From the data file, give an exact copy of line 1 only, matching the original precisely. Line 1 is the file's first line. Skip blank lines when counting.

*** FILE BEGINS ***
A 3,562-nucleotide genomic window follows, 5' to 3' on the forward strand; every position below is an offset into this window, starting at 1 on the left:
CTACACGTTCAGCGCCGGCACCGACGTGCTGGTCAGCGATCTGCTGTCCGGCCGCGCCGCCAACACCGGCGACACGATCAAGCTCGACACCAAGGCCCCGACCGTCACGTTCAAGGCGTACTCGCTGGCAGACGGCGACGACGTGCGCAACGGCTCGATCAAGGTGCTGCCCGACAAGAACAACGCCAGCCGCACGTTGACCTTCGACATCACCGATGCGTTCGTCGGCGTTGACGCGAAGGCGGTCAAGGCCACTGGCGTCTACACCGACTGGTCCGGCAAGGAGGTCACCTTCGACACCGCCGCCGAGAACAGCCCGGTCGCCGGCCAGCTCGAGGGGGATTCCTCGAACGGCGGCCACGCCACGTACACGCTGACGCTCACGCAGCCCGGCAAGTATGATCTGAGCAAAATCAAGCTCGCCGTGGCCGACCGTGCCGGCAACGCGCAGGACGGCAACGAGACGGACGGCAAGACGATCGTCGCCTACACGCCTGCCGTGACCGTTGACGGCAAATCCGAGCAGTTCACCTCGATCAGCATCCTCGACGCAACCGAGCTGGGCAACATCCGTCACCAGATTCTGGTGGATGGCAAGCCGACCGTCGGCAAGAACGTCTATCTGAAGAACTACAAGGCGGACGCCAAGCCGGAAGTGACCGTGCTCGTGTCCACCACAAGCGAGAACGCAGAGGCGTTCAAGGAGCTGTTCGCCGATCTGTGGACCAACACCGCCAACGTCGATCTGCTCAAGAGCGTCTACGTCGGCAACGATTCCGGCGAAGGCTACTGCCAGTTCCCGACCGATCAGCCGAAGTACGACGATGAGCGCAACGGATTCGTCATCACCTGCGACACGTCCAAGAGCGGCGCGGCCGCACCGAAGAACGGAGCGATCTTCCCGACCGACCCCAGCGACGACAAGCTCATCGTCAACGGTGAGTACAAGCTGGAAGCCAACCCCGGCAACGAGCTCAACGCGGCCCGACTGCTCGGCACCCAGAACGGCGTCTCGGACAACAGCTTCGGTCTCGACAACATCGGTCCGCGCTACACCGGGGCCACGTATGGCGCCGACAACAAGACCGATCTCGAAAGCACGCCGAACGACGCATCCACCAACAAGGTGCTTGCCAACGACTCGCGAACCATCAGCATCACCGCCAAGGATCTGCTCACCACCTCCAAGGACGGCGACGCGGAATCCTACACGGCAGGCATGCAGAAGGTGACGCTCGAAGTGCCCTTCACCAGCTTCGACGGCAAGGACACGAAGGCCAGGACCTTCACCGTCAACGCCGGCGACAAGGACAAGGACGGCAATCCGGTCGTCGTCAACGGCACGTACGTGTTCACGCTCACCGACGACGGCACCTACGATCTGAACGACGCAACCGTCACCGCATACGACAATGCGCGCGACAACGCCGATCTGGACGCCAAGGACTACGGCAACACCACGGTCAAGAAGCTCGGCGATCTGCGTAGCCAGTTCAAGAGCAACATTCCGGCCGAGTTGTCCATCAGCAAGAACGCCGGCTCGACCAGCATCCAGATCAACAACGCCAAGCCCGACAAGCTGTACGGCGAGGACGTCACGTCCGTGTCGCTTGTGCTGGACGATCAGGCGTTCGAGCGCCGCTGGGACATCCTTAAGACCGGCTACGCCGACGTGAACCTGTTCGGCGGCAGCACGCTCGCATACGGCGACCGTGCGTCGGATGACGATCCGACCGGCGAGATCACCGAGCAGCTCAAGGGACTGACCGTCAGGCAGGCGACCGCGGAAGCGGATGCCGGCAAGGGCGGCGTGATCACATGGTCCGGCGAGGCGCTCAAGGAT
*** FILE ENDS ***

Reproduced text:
A 3,562-nucleotide genomic window follows, 5' to 3' on the forward strand; every position below is an offset into this window, starting at 1 on the left: